Have you ever come up with a good parenting strategy only to have it fail miserably when you tried to implement it?
Part of our problem is that when we’re planning what we should do with our kids—what rules we should have and how we should deal with the inevitable breaking of those rules—we are in a different mindset than when we’re trying to implement our plan. When we’re planning, we’re thinking about the future, and we think about the future differently than we think about the present. We think about the future more abstractly. We focus more on the big picture stuff, like our values and ideals. We also think more idealistically about ourselves.
When I think about my plan for getting my six-year-old to stay in bed at night, I think about what I want to happen. I want to patiently tell him he needs to stay in bed and go to sleep, and if he gets out of bed, I want to patiently remind him he needs to get back to bed so he can get a good night’s sleep.
That’s my plan. But what ends up happening? If I hear footsteps in the hall after I’ve tucked him in, my blood pressure starts to rise. I have a million things I need to do at night and I’m tired. I don’t feel anything like the patient mom I imagined I would be at my kids’ bedtime.
Therein lies the problem. I build my plans around my future self, a fictitious version of me that can sometimes be far different from the real-life version. My future self is like a superhero with no limits, but my present self is a little less Superman, a little more Clark Kent. When we make plans that only a superhero can implement, we set ourselves up for failure.
How can we do better?
We can start by making plans our real-life selves can carry out. We’re busy, we’re tired, we get impatient, and we aren’t always confident about our decisions. We need parenting plans that take these real-life limitations into account.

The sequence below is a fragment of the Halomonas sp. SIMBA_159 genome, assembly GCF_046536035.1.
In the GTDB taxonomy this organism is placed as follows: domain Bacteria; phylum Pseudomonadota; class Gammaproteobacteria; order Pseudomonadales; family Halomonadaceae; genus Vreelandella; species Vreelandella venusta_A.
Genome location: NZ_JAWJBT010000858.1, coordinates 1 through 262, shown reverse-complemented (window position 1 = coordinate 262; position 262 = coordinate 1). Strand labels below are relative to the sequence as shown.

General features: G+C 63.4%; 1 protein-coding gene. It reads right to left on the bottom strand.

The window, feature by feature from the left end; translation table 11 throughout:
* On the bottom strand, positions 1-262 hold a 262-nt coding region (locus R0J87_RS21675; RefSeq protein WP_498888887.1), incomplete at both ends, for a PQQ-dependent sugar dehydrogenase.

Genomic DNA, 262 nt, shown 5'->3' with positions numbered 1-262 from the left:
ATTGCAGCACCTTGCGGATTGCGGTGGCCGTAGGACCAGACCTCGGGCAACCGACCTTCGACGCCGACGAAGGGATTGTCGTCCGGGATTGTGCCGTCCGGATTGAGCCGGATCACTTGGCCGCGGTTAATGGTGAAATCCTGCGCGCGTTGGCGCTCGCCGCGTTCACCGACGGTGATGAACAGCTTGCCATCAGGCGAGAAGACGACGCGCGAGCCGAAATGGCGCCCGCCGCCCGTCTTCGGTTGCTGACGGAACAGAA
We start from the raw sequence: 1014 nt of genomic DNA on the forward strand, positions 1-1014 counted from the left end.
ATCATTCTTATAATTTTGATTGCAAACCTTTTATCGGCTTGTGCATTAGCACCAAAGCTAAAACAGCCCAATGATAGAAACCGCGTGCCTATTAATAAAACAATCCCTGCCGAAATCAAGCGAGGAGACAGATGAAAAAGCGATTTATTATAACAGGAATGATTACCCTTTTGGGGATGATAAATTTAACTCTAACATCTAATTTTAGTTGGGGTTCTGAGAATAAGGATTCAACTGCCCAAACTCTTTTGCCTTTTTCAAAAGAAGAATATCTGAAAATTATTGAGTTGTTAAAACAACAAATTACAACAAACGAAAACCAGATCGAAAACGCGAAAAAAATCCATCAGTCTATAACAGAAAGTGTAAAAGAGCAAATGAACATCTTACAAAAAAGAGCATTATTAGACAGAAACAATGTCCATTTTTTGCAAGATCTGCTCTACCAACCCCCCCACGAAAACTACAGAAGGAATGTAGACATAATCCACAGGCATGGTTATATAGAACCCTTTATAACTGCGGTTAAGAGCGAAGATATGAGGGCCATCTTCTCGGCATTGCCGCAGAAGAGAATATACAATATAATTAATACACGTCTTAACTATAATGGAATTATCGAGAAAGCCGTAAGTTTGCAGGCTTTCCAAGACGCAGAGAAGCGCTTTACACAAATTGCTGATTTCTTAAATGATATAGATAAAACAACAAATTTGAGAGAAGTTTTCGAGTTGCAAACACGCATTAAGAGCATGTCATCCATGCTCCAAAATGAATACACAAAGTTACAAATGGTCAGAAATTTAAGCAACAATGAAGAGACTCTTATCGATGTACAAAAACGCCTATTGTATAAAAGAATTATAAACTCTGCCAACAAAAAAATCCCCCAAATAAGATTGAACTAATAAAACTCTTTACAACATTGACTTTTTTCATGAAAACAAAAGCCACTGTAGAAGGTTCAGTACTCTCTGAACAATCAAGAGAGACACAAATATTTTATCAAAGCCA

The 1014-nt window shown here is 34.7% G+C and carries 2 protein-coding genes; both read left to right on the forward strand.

How can you apply this to your own parenting plans?
First, think about something you want to work on with your kids this week. Do you want to work on getting them to do their homework? Stay in their beds at night? Get ready for school on time?
Next, imagine yourself in that situation. What generally happens when it comes time for your kids to go to bed or do their homework? What do your kids usually do? How do you usually feel? Are you tired? Rushed? Stressed? How do you usually respond?
Now think about how you can accomplish your goal with your kids given the limitations. How can you deal with your kids better when you’re stressed or tired or impatient? Will you enlist extra help at bedtime? Will you develop a more predictable morning routine that’s easy for your kids to follow on their own? Do you sometimes feel like you’re going to lose it? Think about what helps you relax when you get worked up. Will you take a time-out away from your kids for a few minutes when you start feeling like you’re going to explode? Where will you do this and what will you do to calm yourself?
When it comes to parenting, a lot of obstacles can get in the way of our goals. We need a plan for how to deal with them. Just remember, make your plan for Clark Kent, not for Superman.
Photograph © Tanaphong Toochinda, used with permission